A Search for an Efficient Reconfigurable Computing Substrate
Computing substrates such as multicore processor chips or Field Programmable Gate Arrays (FPGAs) share the characteristic of having two-dimensional arrays of processing elements interconnected by a routing fabric. At one end of the spectrum, FPGAs have a computing element that is a single-output programmable logic function and a statically-configurable network of wires. At the other end, the computing element in a multicore is a complex 32-bit processor, and processors are interconnected using a packet-switched network.
We are designing a reconfigurable substrate that shares characteristics of both FPGAs and multicores. Our substrate is configured to run one application at a time, as with FPGAs. The computing element is a processor, and processors are connected using an interconnection network with virtual channel routers that use table-based routing. Bandwidth-sensitive oblivious routing methods that statically allocate virtual channels to application flows utilize the network efficiently. To accommodate bursty flows, the network contains adaptive bidirectional links that increase bandwidth in one direction at the expense of another. We are in the process of building a compiler that compiles applications onto this architecture so as to maximize average throughput of the applications. Our plan is to use the compiler to refine the architecture and then to build a reconfigurable processor chip.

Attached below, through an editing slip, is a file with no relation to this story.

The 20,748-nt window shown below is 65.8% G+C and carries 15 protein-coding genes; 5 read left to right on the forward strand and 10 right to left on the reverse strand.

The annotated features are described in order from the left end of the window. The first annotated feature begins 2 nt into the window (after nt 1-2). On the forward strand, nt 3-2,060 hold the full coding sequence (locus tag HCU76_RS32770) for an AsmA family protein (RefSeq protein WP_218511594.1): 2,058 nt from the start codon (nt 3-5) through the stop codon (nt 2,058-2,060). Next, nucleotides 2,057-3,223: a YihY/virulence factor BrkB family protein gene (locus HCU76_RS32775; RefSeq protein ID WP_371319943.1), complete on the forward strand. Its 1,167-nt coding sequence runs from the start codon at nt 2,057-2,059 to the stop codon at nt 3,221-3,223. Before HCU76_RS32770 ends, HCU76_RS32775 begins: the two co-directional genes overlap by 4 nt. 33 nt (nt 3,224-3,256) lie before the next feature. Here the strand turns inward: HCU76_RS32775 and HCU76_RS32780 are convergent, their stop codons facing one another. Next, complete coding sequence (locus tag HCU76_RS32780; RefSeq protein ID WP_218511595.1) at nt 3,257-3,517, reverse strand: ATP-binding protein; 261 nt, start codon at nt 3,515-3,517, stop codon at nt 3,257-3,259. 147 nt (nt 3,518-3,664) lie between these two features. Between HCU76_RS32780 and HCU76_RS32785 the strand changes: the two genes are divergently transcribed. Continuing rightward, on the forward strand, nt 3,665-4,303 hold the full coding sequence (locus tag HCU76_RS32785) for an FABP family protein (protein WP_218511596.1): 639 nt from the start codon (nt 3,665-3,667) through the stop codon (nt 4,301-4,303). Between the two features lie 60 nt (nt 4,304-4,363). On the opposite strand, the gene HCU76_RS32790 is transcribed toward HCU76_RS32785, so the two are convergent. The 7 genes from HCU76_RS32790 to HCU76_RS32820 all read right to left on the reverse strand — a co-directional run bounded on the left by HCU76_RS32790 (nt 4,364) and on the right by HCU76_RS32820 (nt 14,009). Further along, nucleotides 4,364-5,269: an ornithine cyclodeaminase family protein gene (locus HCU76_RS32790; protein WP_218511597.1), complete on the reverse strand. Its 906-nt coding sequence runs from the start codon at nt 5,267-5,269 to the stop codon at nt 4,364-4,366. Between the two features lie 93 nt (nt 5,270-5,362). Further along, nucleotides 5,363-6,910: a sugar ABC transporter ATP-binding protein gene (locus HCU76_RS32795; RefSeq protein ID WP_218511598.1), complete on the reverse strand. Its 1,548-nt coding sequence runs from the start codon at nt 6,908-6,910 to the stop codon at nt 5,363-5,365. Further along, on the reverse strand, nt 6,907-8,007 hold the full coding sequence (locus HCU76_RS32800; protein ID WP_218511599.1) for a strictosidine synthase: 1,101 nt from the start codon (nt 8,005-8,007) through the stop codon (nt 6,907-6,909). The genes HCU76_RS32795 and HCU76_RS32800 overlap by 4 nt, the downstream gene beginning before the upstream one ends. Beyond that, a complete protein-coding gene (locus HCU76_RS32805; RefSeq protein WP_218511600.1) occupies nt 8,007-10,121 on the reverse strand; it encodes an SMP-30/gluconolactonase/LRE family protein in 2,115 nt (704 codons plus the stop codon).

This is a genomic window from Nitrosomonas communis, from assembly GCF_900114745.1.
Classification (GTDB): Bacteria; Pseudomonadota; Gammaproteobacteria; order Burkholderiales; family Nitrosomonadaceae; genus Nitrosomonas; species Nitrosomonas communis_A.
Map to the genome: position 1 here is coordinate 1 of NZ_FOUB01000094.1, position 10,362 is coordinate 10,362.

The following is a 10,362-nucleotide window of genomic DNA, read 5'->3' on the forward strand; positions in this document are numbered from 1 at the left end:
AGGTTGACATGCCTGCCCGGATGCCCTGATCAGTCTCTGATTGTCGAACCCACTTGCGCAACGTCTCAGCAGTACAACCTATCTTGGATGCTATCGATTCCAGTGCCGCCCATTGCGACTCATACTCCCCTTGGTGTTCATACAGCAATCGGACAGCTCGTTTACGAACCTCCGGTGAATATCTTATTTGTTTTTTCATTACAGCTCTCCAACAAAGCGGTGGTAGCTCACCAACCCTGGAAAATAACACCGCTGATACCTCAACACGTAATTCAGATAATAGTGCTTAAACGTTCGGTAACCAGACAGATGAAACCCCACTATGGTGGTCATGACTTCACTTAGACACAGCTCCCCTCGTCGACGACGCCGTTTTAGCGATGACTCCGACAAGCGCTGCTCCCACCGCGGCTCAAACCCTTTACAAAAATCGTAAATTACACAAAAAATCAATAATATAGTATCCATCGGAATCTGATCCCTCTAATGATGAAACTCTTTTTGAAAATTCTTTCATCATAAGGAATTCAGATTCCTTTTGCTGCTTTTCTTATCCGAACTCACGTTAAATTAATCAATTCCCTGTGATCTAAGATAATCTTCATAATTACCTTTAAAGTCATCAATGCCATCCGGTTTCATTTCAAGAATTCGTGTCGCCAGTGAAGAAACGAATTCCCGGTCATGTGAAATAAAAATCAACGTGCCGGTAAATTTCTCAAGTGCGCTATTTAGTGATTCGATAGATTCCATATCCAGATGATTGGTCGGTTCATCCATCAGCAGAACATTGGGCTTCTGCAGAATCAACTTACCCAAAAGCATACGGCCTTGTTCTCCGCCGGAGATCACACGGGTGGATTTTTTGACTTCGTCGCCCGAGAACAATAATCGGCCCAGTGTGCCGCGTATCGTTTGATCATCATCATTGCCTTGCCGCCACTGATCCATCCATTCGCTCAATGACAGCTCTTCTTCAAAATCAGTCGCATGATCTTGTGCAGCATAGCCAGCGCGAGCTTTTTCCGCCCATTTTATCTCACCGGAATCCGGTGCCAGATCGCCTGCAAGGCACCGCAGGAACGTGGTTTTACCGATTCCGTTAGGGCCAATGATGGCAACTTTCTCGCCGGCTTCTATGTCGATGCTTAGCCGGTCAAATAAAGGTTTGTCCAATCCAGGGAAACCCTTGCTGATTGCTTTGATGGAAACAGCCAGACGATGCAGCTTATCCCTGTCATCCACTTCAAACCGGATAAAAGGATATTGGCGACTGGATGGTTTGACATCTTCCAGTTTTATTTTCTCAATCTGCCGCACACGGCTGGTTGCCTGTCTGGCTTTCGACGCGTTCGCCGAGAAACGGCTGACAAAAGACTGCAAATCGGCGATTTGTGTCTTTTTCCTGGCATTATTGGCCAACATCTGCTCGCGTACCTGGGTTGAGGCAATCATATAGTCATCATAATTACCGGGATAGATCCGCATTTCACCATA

Srini Devadas is a Professor of Electrical Engineering and Computer Science at the Massachusetts Institute of Technology (MIT), and has been on the faculty of MIT since 1988. He currently serves as the Associate Head of Computer Science. Devadas has worked in the areas of Computer-Aided Design, testing, formal verification, compilers for embedded processors, computer architecture, computer security, and computational biology and has co-authored numerous papers and books in these areas. Devadas was elected a Fellow of the IEEE in 1998.
Petascale Computing with Accelerators
A trend is developing in high performance computing in which commodity processors are coupled to various types of computational accelerators. Such systems are commonly called hybrid systems. In this talk, I will describe our experience developing an implementation of the Linpack benchmark for a petascale hybrid system, the LANL Roadrunner cluster built by IBM for Los Alamos National Laboratory. This system combines traditional x86-64 host processors with IBM PowerXCell™ 8i accelerator processors. The implementation of Linpack we developed was the first to achieve a performance result in excess of 1.0 PFLOPS, and made Roadrunner the #1 system on the Top500 list in June 2008. I will describe the design and implementation of hybrid Linpack, including the special optimizations we developed for this hybrid architecture. I will show actual results for single node and multi-node executions. From this work, we conclude that it is possible to achieve high performance for certain applications on hybrid architectures when careful attention is given to efficient use of memory bandwidth, scheduling of data movement between the host and accelerator memories, and proper distribution of work between the host and accelerator processors.